Fisheries & Aquaculture News

A Warmer Wadden Sea: Tough Choices for Fish

For cold-blooded species, temperature determines their activity and metabolism: if it is warm enough, they become active and if it gets too cold, they remain still. But apart from temperature, fish respond to more environmental factors: for example, the presence of shelter to hide from predators.

To find out what matters most to the five-spined gannet, PhD student Bass Dye conducted a special experiment. Their findings are published in the November issue of Journal of Experimental Marine Biology and Ecology.

Fish species often have a particular temperature at which they thrive best. Climate change and warmer seawater therefore have a direct effect on fish. Researcher Dye investigated exactly when the five-bearded rockling (Ciliata mustela), a common fish species in the Wadden Sea, leaves habitats with shelters when sea water temperatures change.

Circular experiment

Dye released fish into a circular water tank where they could choose between different temperatures ranging between 10 and 22 degrees. At each temperature, they could also hide in a PVC tube. Without interventions, the fish chose the part where it was 13 degrees. After the PVC tube was removed from this section, the fish moved to a neighboring section with a different temperature where they could hide in a tube. There too, the tube was then removed. The rockling moved on to even warmer water, hiding in the PVC pipe in the next section.

Choices with consequences

The fish seemed OK with temperatures well beyond their preferred 13 degrees as long as they had a hiding place. But there was a limit to this: at temperatures of 19 degrees and above, they eventually stopped choosing the shelter of a PVC pipe and instead sought cooler water.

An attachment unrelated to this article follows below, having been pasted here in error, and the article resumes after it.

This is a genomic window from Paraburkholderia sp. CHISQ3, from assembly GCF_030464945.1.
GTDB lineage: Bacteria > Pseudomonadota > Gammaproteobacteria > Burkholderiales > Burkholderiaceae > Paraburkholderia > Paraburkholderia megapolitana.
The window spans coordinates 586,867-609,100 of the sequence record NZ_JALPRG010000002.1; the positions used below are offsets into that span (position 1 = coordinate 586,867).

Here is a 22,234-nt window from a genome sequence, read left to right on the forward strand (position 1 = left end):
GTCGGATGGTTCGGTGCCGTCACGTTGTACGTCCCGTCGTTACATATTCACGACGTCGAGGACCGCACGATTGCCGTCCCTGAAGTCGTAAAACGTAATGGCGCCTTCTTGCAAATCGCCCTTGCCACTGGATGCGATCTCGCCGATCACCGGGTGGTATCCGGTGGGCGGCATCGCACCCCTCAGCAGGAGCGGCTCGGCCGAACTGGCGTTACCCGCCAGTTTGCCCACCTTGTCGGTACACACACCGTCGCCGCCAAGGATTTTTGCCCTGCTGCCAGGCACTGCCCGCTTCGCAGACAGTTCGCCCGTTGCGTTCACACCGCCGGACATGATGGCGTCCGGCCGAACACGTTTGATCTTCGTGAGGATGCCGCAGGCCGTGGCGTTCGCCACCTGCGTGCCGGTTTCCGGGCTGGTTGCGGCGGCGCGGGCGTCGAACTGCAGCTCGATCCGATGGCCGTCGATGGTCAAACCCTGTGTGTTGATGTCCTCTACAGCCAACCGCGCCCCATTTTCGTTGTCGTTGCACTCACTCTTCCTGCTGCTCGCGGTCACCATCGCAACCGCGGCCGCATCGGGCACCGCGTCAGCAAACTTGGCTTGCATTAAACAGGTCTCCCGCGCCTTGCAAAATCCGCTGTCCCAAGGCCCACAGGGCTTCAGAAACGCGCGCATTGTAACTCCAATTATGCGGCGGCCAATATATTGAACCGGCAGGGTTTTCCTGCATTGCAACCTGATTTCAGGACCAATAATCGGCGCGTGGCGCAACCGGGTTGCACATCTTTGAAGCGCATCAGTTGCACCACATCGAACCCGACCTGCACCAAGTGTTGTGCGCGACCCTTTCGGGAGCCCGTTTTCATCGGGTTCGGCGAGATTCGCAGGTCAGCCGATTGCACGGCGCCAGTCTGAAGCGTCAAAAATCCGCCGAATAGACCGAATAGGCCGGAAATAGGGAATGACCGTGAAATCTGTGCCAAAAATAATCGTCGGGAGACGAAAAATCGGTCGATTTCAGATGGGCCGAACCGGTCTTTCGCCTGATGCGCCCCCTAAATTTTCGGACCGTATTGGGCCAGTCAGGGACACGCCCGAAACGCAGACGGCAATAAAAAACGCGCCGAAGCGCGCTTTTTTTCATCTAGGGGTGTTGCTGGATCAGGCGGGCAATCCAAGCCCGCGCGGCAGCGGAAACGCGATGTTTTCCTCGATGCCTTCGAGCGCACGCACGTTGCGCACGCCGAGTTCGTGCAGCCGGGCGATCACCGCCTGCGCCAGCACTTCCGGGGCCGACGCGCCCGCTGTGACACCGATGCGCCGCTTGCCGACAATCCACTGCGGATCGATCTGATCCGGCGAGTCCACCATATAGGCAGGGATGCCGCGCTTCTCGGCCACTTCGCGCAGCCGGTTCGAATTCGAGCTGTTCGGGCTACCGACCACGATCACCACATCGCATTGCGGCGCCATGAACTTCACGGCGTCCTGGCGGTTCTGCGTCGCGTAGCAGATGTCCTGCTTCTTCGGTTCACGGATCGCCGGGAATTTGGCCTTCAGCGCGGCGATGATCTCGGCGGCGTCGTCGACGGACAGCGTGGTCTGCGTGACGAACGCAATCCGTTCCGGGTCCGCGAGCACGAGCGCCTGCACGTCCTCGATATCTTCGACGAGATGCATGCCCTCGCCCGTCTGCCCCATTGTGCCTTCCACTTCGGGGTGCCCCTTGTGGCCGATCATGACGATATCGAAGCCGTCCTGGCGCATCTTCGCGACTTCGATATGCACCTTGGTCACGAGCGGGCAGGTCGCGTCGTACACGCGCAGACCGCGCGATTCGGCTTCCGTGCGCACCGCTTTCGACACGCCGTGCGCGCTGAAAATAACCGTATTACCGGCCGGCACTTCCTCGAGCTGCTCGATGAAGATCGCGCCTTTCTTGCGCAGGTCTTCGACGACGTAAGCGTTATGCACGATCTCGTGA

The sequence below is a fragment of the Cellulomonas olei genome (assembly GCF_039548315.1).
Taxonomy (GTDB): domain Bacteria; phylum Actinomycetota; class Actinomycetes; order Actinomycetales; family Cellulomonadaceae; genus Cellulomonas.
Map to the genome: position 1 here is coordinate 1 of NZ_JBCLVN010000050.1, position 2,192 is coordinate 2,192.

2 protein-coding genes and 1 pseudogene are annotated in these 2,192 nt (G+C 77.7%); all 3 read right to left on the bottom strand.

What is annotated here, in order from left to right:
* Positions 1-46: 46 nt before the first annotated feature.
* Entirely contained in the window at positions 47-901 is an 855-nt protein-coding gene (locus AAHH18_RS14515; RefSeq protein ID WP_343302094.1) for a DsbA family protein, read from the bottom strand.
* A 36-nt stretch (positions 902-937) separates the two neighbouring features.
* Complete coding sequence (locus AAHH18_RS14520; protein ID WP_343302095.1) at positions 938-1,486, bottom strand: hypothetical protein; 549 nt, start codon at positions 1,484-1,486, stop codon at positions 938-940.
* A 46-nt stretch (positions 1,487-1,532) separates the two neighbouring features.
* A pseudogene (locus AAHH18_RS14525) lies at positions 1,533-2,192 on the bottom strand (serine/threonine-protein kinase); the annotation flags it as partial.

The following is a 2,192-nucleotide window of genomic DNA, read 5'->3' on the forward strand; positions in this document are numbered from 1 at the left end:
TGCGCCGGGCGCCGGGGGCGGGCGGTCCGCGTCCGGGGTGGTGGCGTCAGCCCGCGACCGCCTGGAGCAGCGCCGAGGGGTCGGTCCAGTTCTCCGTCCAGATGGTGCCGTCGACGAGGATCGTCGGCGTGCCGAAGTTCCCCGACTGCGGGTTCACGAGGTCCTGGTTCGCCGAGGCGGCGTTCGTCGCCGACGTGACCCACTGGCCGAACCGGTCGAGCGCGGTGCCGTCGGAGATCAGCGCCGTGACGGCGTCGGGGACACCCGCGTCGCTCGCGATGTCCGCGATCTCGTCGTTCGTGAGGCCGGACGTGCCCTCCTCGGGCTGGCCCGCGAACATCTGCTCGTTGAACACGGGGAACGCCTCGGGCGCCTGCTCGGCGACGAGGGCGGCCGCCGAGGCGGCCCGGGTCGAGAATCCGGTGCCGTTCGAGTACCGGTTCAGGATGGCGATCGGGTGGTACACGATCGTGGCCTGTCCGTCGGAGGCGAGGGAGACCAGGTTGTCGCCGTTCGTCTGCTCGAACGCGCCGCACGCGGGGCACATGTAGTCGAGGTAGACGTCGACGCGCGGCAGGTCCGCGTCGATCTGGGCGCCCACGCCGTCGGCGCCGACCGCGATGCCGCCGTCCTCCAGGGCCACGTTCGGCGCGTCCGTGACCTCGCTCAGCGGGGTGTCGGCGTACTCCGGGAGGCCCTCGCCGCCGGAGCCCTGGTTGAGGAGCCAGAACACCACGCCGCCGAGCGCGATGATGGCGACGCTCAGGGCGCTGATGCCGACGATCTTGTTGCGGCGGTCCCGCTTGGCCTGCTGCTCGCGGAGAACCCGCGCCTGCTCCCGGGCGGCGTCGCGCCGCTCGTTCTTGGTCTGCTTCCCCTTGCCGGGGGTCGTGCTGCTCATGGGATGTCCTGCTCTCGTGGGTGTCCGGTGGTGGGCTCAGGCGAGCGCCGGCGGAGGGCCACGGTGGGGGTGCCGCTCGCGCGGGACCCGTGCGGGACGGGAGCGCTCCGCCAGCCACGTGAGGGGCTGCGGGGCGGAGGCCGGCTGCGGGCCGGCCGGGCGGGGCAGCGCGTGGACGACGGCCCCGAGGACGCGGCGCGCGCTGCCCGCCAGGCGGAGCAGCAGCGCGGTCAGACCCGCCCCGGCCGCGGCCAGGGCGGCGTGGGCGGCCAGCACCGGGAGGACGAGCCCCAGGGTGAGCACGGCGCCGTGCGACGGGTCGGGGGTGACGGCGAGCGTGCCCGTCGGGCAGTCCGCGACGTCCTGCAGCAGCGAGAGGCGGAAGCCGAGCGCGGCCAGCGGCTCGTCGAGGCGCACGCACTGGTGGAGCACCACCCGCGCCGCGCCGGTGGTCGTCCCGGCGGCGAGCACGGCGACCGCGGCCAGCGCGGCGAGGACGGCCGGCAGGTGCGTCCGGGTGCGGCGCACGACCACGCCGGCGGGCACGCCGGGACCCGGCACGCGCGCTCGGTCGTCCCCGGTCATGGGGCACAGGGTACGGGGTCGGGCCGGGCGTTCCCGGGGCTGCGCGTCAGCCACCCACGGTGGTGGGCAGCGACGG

This experiment shows that when the Wadden Sea warms up by a few degrees, the five-spined gannet will migrate to cooler waters, except if the distribution of shelters forces them to stay in the Wadden Sea. But therein also lies a danger: at higher water temperatures they are likely much less able to grow, reproduce and survive. Fish that take the warmer water for granted and do not leave the Wadden Sea grow less well, may be in worse condition or they may have fewer offspring.

First step in larger behavioral study

In this study, researcher Dye shows what fish may do at warmer temperatures. But to properly understand how climate change affects fish functioning, this study needs to be combined with other studies on the life history, condition and reproduction of Wadden Sea fish.


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